Doesn't that just feel good? Thanks for sharing your success. It is often worth trying even though we know the outcome is not always what we hope for.
2 people like this
@bagarad (11807)
• Paso Robles, California
25 Jul 12
It did feel good, since we win so few of these battles. I'm sure this will pop up again after they make it less obnoxious, so we will continue to watch for it.
@inertia4 (27605)
• United States
25 Jul 12
It's good to hear that the people still have some power left in this country. I think that was a stupid proposal by the county. This is a free country and everyone has the right to demonstrate, pass out flyers, etc... We should never give up that right as citizens. I do and would not agree to getting a permit and paying for it and I would never tolerate paying a fine for something that is my free right as a citizen. Those permits would only be good for lets say, a film company coming into town to film a movie or documentary. Or for some kind of musical event. But not for regular people that want to rally against something. But it does sound like you got your points across. And a win for now.
@bagarad (11807)
• Paso Robles, California
25 Jul 12
I'm sure that permits will still need to be obtained if large groups of people hold planned demonstrations that require extra presence from law enforcement, and I'm pretty sure they will have to put up portable toilets, as well, for obvious reasons. I can see the sense in that. But if one or two people want to pass out flyers or some poor person wants to stand there with an "I'll work for food" sign, it won't have an adverse effect on the public. We wil see a modified ordinance proposed later, I believe, and we'll be watching to see if it addresses our concerns.
1 person likes this
@inertia4 (27605)
• United States
16 Aug 12
I hope you get what you want. I see nothing wrong with people handing out flyers and asking for money for food. Since this country has become rich and poor, they eliminated the middle class. It makes sense for people to look for money. If I were a millionaire, I would give these people money. But I'm not and have nothing myself. I even have an evil ex who is looking to take my disability away from me. So the world is full of nasty people. Again, I hope you get your concerns addressed in your favor.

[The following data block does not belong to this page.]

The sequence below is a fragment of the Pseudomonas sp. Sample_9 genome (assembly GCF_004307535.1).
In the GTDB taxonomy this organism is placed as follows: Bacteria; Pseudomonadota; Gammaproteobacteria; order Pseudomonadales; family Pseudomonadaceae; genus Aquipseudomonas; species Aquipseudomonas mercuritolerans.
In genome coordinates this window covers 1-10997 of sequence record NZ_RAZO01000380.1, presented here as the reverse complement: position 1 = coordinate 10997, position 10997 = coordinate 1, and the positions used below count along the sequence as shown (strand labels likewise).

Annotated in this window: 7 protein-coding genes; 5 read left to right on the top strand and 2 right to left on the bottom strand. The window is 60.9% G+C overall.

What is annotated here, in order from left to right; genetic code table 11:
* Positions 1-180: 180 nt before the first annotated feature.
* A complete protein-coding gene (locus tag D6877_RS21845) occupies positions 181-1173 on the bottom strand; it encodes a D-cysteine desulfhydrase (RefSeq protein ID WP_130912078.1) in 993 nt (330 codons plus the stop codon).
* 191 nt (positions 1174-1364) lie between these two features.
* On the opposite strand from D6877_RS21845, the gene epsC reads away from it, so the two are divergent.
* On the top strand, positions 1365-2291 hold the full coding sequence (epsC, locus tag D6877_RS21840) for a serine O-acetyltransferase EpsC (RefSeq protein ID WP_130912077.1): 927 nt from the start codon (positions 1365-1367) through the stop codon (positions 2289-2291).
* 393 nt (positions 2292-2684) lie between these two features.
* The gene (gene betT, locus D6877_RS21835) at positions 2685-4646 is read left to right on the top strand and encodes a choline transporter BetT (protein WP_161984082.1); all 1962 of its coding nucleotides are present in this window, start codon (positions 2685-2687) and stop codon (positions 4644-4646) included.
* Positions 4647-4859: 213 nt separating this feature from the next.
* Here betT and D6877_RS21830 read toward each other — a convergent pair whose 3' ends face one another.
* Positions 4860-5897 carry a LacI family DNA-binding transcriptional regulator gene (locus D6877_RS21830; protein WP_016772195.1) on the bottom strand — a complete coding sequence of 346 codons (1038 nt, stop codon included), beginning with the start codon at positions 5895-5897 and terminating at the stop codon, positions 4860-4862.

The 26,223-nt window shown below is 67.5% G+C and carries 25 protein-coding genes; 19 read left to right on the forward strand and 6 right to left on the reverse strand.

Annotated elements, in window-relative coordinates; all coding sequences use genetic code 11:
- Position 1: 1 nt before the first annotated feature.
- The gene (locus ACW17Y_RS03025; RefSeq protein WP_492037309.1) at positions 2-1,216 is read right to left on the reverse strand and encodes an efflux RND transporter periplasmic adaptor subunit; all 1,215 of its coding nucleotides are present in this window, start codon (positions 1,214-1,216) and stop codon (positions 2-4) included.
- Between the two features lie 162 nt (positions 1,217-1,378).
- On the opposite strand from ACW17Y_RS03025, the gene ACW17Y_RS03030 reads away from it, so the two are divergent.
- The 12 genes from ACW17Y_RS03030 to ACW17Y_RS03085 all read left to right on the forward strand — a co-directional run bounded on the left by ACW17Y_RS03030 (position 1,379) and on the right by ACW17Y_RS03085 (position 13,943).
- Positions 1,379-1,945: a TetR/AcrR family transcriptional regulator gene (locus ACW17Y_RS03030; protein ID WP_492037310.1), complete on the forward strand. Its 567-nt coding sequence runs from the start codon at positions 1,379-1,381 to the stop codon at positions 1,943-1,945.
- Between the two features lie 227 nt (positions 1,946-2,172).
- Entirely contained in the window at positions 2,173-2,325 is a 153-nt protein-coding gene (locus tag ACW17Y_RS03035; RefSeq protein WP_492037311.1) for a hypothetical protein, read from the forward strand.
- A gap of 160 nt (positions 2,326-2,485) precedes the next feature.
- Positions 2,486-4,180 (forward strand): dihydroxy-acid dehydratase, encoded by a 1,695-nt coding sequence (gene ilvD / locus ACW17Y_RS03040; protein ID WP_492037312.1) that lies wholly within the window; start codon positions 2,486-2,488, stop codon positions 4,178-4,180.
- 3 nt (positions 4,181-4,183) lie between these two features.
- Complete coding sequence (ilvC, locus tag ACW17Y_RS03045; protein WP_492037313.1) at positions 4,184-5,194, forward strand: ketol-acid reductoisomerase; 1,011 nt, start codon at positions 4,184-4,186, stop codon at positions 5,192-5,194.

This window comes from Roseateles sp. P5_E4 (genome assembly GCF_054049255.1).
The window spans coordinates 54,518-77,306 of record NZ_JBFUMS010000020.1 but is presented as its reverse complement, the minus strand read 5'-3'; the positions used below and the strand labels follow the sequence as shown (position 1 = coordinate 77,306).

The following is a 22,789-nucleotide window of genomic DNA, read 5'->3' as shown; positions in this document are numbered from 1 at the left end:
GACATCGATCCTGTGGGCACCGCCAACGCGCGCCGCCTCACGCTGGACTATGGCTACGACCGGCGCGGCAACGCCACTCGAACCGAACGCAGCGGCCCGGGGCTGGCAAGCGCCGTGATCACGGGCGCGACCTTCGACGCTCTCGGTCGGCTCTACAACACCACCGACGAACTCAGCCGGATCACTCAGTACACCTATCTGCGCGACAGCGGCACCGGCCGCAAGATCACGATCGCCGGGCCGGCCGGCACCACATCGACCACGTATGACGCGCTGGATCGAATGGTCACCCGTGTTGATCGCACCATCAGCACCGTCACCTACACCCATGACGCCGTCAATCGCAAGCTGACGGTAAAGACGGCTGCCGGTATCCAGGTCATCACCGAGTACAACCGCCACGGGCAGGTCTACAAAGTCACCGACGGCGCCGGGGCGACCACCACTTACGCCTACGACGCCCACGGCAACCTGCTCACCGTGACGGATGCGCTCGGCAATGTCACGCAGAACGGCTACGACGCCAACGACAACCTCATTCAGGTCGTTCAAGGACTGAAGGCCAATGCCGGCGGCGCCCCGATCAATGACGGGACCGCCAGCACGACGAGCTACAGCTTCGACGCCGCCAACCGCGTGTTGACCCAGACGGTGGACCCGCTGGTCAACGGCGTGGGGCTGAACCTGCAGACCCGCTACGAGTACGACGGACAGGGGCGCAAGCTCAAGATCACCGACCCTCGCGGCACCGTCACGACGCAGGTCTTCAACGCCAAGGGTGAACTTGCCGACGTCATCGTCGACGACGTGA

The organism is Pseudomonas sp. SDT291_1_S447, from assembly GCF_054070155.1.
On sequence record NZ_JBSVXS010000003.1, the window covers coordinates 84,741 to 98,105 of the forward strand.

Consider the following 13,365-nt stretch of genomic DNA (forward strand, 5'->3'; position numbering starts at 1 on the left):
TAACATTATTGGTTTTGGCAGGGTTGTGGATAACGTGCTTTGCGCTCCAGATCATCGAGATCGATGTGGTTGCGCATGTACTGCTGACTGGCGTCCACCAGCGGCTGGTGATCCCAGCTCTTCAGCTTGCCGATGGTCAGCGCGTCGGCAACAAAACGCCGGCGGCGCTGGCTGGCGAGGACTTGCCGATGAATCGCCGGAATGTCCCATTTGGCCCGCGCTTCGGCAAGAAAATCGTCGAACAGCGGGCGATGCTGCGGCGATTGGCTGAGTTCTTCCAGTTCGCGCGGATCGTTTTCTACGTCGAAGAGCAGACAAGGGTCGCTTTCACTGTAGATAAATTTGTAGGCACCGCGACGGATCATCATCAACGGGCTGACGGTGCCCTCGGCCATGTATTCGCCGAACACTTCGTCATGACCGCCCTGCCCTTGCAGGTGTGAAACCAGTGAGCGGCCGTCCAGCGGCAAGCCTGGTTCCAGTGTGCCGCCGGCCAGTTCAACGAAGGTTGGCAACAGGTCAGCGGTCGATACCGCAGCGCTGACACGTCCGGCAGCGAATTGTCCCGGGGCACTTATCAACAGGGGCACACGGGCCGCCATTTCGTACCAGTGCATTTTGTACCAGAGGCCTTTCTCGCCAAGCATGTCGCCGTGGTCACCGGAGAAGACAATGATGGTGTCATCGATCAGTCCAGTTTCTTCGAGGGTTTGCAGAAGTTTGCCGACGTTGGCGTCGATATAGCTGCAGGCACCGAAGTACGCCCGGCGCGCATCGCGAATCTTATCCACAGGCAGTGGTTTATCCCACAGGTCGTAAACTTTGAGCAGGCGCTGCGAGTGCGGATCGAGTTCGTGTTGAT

@carmelanirel (20979)
• United States
25 Jul 12
Good for him... So now that he was heard, do you think they will give up on this permit idea? I hope so...
@bagarad (11807)
• Paso Robles, California
25 Jul 12
We hope they will give up, but they will probably define the problem better and come back with another proposal to try to address what they perceive the problem to be. The county administrator who thought this up has just retired and a new one is now in charge. The old one admitted the proposed ordinance was written to try to prevent a recurrence of Occupy Wall Street's extended campout in front of the courthouse. I never saw many of them at once and as far as I know they never hurt anyone, but maybe they did violate some public hygiene laws. In any case, that can be addressed separately. We will be watching to see if some modified version of this law pops up again.
1 person likes this
• United States
25 Jul 12
It's probably the governments way of trying to control the people, which is wrong and why the pilgrims left to this world in the first place, so they are not under strict control without their voice heard..
@KrauseHome (35026)
• United States
27 Aug 12
Personally when it comes to Freedom of Speech on a topic such as this, a lot of times there are people out there who are trying to make it harder to be able to say anything and try and charge money, etc. It really Stops and makes you wonder about our rights and Freedoms. Glad they were willing to listen to you and things worked out. Made for a Good reason you said something.